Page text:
MIAMI – Probably inspired by New Zealand and Australia, which adopted the Trans-Tasmanian travel bubble, British Airways (BA) and Virgin Atlantic (VS) are asking the UK government to open a transatlantic travel bubble between the UK and US.
According to various media including Business Traveler, Aerotime, and Air Journal, Sean Doyle, BA CEO, and Shai Weiss, VS CEO, followed up, after the statement made last Monday by UK Prime Minister, Boris Johnson, that air travel may resume on May 17, by saying that the statement is not precise enough on the countries that may be concerned by the opening.
British Airways and VS are asking the government to consider UK and US as part of the “green countries” under the “traffic light system” announced by the PM on Monday’s address on Covid restrictions easing.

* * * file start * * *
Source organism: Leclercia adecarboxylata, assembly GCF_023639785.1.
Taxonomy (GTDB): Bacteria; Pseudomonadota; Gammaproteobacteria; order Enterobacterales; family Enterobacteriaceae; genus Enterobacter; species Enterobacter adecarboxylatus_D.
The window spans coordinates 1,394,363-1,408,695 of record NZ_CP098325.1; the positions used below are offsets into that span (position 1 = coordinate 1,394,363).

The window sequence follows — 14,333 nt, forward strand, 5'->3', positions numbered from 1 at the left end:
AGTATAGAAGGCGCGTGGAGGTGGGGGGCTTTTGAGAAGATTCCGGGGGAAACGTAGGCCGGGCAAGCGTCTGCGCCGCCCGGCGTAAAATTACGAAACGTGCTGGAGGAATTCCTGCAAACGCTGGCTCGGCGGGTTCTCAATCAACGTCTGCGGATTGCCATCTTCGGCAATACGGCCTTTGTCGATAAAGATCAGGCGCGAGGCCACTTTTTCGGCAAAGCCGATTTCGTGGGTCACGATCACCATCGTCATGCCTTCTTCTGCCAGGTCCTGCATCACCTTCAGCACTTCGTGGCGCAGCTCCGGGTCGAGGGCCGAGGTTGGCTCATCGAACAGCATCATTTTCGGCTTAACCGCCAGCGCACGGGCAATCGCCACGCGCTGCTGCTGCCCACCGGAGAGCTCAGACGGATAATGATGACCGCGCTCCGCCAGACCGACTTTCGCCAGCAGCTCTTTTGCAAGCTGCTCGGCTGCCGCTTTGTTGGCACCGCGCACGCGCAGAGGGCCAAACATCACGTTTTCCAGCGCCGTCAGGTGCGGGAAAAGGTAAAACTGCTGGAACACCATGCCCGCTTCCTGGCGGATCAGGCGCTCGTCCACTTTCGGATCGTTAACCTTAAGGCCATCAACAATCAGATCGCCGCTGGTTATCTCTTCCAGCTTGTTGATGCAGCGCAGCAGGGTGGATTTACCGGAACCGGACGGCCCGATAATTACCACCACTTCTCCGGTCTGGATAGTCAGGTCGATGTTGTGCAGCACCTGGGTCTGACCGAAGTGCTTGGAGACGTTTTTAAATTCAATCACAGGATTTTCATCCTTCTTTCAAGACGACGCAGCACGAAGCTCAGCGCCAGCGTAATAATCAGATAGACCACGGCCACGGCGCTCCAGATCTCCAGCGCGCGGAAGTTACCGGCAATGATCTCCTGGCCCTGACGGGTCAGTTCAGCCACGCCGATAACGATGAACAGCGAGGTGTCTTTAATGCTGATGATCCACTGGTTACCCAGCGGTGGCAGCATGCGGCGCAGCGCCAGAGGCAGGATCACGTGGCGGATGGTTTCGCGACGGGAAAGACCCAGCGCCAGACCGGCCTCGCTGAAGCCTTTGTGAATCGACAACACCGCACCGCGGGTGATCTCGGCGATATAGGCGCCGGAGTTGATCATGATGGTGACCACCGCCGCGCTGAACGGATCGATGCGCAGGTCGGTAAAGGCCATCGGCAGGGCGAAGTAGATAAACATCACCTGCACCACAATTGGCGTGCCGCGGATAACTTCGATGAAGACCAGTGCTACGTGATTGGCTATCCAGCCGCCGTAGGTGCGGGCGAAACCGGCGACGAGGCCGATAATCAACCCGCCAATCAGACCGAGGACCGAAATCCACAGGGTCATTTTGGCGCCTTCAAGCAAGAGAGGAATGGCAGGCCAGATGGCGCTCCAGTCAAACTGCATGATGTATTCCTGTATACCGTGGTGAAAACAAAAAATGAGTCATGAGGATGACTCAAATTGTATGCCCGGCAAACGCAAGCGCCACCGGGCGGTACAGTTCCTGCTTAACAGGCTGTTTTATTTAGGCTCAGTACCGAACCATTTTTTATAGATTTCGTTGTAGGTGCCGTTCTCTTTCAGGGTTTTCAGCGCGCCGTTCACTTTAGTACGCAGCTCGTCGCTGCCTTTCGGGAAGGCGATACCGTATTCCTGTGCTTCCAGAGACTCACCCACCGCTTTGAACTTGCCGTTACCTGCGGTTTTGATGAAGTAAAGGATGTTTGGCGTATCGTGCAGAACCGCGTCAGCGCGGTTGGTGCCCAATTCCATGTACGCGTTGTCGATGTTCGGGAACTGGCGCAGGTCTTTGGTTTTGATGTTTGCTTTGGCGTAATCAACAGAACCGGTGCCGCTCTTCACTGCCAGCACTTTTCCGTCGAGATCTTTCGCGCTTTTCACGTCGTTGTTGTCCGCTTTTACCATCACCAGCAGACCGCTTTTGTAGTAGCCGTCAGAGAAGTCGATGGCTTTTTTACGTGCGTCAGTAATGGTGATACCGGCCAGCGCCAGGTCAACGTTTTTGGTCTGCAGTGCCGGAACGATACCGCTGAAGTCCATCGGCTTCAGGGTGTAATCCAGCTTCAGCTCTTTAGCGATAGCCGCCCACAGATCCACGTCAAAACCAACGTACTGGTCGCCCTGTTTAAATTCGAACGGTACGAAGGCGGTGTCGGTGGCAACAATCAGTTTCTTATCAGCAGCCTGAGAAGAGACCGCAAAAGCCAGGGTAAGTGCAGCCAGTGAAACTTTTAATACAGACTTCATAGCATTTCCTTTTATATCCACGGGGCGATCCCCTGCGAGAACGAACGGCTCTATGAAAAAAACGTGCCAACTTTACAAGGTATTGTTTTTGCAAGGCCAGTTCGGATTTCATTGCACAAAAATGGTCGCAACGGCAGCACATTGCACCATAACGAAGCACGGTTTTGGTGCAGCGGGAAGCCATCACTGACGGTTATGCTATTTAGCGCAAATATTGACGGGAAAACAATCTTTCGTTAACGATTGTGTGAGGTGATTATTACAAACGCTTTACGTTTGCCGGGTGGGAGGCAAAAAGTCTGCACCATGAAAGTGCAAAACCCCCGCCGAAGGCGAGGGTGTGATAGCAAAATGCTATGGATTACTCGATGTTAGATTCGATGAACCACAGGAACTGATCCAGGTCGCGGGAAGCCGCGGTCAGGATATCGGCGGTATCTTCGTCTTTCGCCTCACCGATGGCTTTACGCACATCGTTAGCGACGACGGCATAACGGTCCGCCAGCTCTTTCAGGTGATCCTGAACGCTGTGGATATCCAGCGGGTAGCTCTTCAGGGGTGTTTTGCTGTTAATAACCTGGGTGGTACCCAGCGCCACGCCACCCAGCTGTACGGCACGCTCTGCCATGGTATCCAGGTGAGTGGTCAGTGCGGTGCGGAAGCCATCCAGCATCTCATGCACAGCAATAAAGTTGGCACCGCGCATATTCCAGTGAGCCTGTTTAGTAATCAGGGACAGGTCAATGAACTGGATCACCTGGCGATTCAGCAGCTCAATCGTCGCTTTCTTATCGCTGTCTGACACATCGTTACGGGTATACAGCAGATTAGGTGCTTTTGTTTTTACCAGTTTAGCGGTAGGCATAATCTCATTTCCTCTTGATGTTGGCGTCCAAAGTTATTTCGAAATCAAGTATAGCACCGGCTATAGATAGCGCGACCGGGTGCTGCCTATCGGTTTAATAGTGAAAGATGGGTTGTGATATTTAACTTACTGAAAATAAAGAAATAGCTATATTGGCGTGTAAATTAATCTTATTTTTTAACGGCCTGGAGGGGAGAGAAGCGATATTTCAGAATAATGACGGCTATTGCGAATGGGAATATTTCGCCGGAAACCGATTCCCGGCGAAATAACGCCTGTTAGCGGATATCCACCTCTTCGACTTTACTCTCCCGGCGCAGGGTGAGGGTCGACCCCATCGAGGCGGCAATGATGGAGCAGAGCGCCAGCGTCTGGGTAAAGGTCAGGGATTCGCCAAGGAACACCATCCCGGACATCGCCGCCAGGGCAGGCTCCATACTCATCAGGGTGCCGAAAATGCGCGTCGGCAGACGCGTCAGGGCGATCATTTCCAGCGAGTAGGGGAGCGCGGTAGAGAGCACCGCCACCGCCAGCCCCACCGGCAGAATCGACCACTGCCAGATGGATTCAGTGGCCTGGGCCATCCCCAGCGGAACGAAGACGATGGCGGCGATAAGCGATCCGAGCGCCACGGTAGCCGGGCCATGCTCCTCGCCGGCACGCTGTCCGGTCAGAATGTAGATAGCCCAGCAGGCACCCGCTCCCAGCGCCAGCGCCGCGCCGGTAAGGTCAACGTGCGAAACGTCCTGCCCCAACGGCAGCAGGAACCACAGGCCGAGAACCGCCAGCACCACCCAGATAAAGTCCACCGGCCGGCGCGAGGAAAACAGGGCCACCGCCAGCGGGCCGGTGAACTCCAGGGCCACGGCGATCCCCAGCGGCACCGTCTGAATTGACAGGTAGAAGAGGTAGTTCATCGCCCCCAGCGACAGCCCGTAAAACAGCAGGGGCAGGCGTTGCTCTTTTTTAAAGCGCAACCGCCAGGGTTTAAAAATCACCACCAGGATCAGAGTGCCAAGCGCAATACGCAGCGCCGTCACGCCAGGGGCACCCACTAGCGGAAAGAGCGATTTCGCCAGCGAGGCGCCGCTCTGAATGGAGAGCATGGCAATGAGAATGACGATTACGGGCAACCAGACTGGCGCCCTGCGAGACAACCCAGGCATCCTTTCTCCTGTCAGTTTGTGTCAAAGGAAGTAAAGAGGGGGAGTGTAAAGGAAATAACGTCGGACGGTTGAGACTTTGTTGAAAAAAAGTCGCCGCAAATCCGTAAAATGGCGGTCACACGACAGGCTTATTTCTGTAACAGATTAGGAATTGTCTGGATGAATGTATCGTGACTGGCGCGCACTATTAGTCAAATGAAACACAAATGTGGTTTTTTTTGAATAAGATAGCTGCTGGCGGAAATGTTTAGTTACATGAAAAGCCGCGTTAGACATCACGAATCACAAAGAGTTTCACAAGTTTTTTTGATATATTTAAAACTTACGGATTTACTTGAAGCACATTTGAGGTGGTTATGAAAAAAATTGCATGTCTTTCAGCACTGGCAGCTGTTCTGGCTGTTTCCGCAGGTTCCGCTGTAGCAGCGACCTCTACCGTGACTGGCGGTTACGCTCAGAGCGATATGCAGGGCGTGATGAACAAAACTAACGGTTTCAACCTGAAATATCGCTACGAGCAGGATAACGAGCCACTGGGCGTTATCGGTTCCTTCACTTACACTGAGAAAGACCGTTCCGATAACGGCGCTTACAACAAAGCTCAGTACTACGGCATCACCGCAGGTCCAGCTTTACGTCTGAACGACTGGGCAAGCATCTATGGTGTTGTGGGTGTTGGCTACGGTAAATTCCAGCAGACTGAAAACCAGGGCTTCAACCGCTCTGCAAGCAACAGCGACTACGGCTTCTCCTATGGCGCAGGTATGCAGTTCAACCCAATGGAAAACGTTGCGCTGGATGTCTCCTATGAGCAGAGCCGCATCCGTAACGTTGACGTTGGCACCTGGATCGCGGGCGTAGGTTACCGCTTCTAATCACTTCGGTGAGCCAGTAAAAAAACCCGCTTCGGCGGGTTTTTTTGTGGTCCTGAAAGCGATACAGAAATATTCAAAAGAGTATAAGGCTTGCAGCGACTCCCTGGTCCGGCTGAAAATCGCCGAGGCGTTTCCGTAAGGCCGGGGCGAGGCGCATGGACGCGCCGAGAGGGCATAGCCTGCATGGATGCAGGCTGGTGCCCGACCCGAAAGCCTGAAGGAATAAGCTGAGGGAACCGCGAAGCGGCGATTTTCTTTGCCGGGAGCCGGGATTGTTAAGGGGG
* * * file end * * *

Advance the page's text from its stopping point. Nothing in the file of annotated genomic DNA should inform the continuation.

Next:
Comments from CEOs
Both CEOs claimed that the two airlines had a pre-Covid network of direct flights to the US covering over 30 cities while actual operations are restricted to a “handful of cities with significantly reduced frequencies”. This situation has an enormous cost for the UK economy which is estimated at US$ 44m (UK£32m) per day.
The request made by BA and VS gained support also from London-Heathrow Airport (LHR) CEO, John Holland-Kaye, which stated that “It’s astonishing the UK can sit back and see its vital trading route sit idle for more than a year.” During an interview with Bloomberg TV Shai Weiss commented “We want to highlight the US opportunity. It’s very important to focus on the corridor between the UK and US”.
To comfort their request the airlines indicated that both the UK and US have a strong and successful vaccination program and,based on this assumption, the US CDC (Center for Disease Control) has issued a fresh travel advice indicating that “fully vaccinated people may travel freely at low risk for themselves and others”.
A return to free travel is also supported by the new IATA Director General, Willie Walsh as this would send a strong signal to the rest of the countries.
Featured image: British Airways G-XWBC Airbus A350-1041 – Photo : Ervin Eslami/Airways